Istanbul, Turkey – Turkey has launched talks with imprisoned Kurdistan Workers’ Party (PKK) leader Abdullah Ocalan boosting public hopes for an end to the almost 30 year-long conflict that has claimed more than 40,000 lives.
The meetings taking place on Imrali Island, where Ocalan serves his life sentence in prison, have been confirmed by the ruling Justice and Development Party (AKP) officials.
Days after Turkish Prime Minister Recep Tayyip Erdogan announced the ongoing talks with Ocalan on state television in late December, his senior political advisor Yalçin Akdogan revealed limited information on the scope and the motivation of the process.
Akdogan expressed “cautious optimism” about the talks and said that the initiative is aimed at disarming PKK and does not cover all aspects of the so-called Kurdish problem.
The PKK, an armed Kurdish group considered a terrorist organisation by the US, the EU and Turkey, demands autonomy from the Turkish government in the predominantly Kurdish southeastern region of Turkey and carries out attacks against Turkish military targets and civilians.
Meanwhile, Turkey’s Radikal newspaper published a report announcing that intelligence officials and Ocalan had agreed on a four-stage plan to end the conflict.
The plan, which wasn’t attributed to officials in the report, puts forth the following steps: Ceasefire; approval of a judicial reform package that will release thousands of imprisoned Kurdish activists/politicians and the withdrawal of PKK members beyond Turkey’s borders; democratisation talks; and finally disarmament.
The Stream: Turkey’s Kurdish question
Thousands of Turkish activists, politicians and journalists are in Turkish prisons in relation to cases against the Union of Communities in Kurdistan (Koma Civakên Kurdistan in Kurdish or KCK), the alleged umbrella organisation of the PKK along with other Kurdish groups in the region.
In November, Ocalan played a leading role in ending hunger strikes by Kurdish inmates demanding an end to the isolation his isloation, in addition to right to education and legal defence at courts in their Kurdish mother tongue.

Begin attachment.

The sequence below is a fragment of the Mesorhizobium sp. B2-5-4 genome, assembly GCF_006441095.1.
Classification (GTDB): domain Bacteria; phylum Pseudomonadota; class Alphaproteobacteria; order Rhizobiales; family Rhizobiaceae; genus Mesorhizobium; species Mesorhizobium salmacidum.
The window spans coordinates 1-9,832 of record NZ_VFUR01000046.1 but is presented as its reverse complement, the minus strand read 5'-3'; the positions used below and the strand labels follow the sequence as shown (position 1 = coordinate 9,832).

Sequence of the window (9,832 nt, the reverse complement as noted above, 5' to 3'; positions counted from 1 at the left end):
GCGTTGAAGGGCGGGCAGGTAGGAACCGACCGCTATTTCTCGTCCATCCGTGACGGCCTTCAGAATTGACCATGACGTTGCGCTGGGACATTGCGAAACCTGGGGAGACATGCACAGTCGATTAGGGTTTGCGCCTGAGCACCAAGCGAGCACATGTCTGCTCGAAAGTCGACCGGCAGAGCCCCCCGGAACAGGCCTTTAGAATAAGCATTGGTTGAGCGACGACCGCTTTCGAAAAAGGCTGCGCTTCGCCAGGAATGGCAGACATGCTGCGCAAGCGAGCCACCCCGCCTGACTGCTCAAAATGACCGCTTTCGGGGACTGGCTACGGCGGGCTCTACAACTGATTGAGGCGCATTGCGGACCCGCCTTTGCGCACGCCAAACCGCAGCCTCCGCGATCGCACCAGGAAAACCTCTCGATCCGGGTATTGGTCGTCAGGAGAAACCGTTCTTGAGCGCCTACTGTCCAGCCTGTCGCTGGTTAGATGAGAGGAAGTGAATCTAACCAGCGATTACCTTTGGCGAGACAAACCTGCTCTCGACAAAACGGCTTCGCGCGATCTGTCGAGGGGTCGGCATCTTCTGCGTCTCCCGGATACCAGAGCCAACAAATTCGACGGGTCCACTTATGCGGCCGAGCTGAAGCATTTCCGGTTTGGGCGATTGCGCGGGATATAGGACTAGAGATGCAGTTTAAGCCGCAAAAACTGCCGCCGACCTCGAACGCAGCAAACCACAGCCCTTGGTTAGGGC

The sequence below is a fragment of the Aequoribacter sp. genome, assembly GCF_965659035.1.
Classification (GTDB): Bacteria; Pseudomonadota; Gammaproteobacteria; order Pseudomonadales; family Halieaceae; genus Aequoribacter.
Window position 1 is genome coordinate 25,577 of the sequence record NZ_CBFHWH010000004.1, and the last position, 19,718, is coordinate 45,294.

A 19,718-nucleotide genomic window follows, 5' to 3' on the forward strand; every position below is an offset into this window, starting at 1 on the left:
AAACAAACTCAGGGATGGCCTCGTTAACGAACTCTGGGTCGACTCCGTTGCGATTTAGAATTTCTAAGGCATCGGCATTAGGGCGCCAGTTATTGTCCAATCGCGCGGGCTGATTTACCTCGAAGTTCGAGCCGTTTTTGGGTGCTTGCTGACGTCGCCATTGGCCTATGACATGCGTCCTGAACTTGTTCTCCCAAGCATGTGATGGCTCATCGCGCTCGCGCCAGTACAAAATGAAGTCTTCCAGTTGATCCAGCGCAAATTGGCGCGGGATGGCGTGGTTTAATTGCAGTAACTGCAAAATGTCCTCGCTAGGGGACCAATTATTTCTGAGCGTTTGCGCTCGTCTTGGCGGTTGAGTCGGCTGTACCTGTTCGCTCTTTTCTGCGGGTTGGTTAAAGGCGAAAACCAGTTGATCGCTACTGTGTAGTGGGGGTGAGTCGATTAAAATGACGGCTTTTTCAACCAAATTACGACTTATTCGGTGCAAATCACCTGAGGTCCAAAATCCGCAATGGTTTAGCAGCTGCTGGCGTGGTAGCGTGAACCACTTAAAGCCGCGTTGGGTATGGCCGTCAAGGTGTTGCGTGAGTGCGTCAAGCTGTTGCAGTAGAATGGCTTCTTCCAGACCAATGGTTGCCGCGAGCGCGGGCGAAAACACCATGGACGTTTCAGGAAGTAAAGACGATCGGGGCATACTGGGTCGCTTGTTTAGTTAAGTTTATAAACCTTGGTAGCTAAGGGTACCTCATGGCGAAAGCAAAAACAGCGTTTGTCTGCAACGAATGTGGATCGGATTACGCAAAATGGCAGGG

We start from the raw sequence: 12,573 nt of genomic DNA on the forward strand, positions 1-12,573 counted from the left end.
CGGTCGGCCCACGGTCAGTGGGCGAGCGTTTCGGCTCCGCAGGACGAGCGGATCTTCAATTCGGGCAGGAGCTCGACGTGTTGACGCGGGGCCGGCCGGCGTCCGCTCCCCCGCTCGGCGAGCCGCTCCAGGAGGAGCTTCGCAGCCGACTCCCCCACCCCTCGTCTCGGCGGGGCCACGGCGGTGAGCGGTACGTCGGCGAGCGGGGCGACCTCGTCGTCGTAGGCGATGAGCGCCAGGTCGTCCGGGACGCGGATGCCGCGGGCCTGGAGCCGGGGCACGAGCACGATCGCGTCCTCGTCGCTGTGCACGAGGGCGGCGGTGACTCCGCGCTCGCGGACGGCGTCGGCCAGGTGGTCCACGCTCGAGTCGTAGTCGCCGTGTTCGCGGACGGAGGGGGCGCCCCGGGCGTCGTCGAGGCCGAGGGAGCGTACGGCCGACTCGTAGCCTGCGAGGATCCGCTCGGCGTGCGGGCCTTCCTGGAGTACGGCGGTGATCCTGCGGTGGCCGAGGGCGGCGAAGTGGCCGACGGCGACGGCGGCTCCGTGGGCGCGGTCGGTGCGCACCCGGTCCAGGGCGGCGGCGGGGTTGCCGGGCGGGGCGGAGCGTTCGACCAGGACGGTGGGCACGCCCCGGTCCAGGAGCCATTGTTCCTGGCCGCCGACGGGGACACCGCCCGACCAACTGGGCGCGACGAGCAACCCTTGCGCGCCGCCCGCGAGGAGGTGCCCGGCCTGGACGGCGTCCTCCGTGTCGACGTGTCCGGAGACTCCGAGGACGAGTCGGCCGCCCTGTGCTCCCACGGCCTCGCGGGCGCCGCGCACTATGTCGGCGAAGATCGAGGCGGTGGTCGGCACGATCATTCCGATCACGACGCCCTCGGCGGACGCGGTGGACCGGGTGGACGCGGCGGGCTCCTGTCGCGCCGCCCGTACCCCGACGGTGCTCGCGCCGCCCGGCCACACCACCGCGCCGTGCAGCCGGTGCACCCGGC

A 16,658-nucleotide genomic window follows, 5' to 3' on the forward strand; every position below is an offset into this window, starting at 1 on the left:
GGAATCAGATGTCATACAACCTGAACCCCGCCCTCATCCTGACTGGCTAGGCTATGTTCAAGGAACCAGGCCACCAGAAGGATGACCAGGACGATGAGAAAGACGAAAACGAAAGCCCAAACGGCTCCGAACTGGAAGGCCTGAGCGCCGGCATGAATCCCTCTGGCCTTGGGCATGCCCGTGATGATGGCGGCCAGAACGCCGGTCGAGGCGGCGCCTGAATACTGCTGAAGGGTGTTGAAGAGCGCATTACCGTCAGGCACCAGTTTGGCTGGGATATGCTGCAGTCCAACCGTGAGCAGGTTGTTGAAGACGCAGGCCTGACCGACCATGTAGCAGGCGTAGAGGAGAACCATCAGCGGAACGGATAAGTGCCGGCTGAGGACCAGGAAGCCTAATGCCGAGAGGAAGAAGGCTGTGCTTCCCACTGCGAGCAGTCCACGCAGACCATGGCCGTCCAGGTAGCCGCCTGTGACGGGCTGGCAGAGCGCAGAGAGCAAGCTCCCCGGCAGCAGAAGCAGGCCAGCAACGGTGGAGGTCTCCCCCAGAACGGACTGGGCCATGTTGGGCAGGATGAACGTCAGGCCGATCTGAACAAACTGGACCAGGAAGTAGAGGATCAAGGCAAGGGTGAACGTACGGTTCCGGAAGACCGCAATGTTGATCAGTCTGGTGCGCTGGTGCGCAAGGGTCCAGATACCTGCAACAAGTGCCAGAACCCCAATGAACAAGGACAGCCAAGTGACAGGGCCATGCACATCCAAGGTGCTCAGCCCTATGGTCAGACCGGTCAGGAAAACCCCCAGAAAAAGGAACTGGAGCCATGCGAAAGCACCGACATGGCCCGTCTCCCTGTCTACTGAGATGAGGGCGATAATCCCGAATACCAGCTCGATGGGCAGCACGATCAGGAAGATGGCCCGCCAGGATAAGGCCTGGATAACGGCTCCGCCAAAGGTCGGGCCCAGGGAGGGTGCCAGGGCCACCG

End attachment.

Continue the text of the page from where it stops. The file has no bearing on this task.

New talks with the PKK leader produced their first results last week as two Kurdish politicians visited Ocalan, a development with no precedent in more than 17 months.
The PKK leader, serving time since 1999, had not been allowed to see anybody apart from his relatives during the period in question.
Although Ocalan is seen as the most influential person within the PKK, the stance of the group’s acting leadership is also crucial to reaching a resolution. Murat Karayilan, de facto head of the organisation based in Iraq, has expressed cautiously positive views on the process.
Karayilan said the talks were merely at a “consultation stage” and called for more practical steps. He underlined that Ocalan’s conditions and communication channels should be enhanced for the process to proceed further.
Turkey’s main opposition, the Republican People’s Party, has backed the AKP government and the initiative, as long as it is transparent.
The pro-Kurdish BDP also supports the process, even as they continue to demand greater autonomy for the Kurds.
Meanwhile, Turkey’s far-right Nationalist Movement Party accused the government of committing “treason”.
The sensitive process has been threatened by various recent developments such as killing of 14 PKK members by the Turkish army in the southeastern city of Hakkari and unclaimed assassinations of three PKK members in Paris on Thursday.
Turkish intelligence’s contact with senior PKK figures was first publicised in 2011 after a recording revealed so-called Oslo Talks, a series of meetings that took place in the Norwegian capital between 2009 and 2011 to settle the decades-long armed conflict.
Prime Minister Erdogan publicly declared that he personally assigned intelligence officials for the talks in question when the Turkish judiciary opened an investigation in 2012 against the same team for attending the very same meetings.
The government’s bid to bring several amnesty-granted PKK members to Turkey as part of its Kurdish democratic initiative in October 2009 damaged the process as a whole, after the Kurdish movement seized the development through crowded popular demonstrations, a move perceived as “offensive” by the AKP and much of the Turkish public.
The so-called Kurdish Opening initiative has been practically frozen since the summer of 2011 amid the PKK’s intensified attacks on Turkish security targets.